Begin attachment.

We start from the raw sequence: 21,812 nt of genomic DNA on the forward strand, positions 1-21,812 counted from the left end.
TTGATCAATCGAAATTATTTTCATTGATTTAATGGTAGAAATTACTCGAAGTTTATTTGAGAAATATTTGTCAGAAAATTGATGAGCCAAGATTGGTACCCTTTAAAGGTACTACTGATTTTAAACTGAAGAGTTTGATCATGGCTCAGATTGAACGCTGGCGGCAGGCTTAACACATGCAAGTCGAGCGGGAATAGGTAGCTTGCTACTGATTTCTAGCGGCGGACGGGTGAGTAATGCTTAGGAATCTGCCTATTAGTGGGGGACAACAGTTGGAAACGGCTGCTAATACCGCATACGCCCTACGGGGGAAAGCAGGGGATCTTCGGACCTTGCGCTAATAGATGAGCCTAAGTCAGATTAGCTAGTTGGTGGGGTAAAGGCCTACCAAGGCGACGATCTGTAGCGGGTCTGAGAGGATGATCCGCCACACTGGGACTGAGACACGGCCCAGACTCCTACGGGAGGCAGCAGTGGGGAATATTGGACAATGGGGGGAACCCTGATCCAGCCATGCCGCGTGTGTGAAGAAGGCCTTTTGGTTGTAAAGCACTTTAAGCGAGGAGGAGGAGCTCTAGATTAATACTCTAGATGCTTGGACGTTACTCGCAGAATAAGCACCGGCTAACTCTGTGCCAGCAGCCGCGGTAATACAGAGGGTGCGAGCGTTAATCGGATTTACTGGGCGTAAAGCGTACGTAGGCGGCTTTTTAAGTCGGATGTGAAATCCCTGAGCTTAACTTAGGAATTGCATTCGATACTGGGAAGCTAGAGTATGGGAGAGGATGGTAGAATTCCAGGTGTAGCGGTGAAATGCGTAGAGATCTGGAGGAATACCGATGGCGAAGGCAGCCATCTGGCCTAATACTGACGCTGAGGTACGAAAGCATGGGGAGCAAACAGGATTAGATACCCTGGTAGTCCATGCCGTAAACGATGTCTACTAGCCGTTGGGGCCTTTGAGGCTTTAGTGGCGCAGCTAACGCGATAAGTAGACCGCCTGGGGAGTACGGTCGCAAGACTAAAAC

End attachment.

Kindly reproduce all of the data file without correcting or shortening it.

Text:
We start from the raw sequence: 21,812 nt of genomic DNA on the forward strand, positions 1-21,812 counted from the left end.
TTGATCAATCGAAATTATTTTCATTGATTTAATGGTAGAAATTACTCGAAGTTTATTTGAGAAATATTTGTCAGAAAATTGATGAGCCAAGATTGGTACCCTTTAAAGGTACTACTGATTTTAAACTGAAGAGTTTGATCATGGCTCAGATTGAACGCTGGCGGCAGGCTTAACACATGCAAGTCGAGCGGGAATAGGTAGCTTGCTACTGATTTCTAGCGGCGGACGGGTGAGTAATGCTTAGGAATCTGCCTATTAGTGGGGGACAACAGTTGGAAACGGCTGCTAATACCGCATACGCCCTACGGGGGAAAGCAGGGGATCTTCGGACCTTGCGCTAATAGATGAGCCTAAGTCAGATTAGCTAGTTGGTGGGGTAAAGGCCTACCAAGGCGACGATCTGTAGCGGGTCTGAGAGGATGATCCGCCACACTGGGACTGAGACACGGCCCAGACTCCTACGGGAGGCAGCAGTGGGGAATATTGGACAATGGGGGGAACCCTGATCCAGCCATGCCGCGTGTGTGAAGAAGGCCTTTTGGTTGTAAAGCACTTTAAGCGAGGAGGAGGAGCTCTAGATTAATACTCTAGATGCTTGGACGTTACTCGCAGAATAAGCACCGGCTAACTCTGTGCCAGCAGCCGCGGTAATACAGAGGGTGCGAGCGTTAATCGGATTTACTGGGCGTAAAGCGTACGTAGGCGGCTTTTTAAGTCGGATGTGAAATCCCTGAGCTTAACTTAGGAATTGCATTCGATACTGGGAAGCTAGAGTATGGGAGAGGATGGTAGAATTCCAGGTGTAGCGGTGAAATGCGTAGAGATCTGGAGGAATACCGATGGCGAAGGCAGCCATCTGGCCTAATACTGACGCTGAGGTACGAAAGCATGGGGAGCAAACAGGATTAGATACCCTGGTAGTCCATGCCGTAAACGATGTCTACTAGCCGTTGGGGCCTTTGAGGCTTTAGTGGCGCAGCTAACGCGATAAGTAGACCGCCTGGGGAGTACGGTCGCAAGACTAAAAC